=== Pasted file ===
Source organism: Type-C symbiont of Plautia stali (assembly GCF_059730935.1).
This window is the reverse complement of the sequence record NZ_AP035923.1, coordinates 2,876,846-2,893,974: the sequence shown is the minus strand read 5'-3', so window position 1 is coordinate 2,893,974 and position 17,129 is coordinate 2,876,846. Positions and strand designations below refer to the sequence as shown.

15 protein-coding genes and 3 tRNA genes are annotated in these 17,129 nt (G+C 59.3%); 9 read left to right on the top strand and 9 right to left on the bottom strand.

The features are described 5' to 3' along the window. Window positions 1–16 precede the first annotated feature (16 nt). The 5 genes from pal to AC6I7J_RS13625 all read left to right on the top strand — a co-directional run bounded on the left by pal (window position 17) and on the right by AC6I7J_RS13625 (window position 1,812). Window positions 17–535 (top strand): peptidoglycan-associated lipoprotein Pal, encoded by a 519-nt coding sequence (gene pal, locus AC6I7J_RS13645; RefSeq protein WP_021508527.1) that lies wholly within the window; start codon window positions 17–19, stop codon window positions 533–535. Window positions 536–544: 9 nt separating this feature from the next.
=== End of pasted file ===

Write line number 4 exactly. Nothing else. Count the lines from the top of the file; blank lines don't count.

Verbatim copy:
The features are described 5' to 3' along the window. Window positions 1–16 precede the first annotated feature (16 nt). The 5 genes from pal to AC6I7J_RS13625 all read left to right on the top strand — a co-directional run bounded on the left by pal (window position 17) and on the right by AC6I7J_RS13625 (window position 1,812). Window positions 17–535 (top strand): peptidoglycan-associated lipoprotein Pal, encoded by a 519-nt coding sequence (gene pal, locus AC6I7J_RS13645; RefSeq protein WP_021508527.1) that lies wholly within the window; start codon window positions 17–19, stop codon window positions 533–535. Window positions 536–544: 9 nt separating this feature from the next.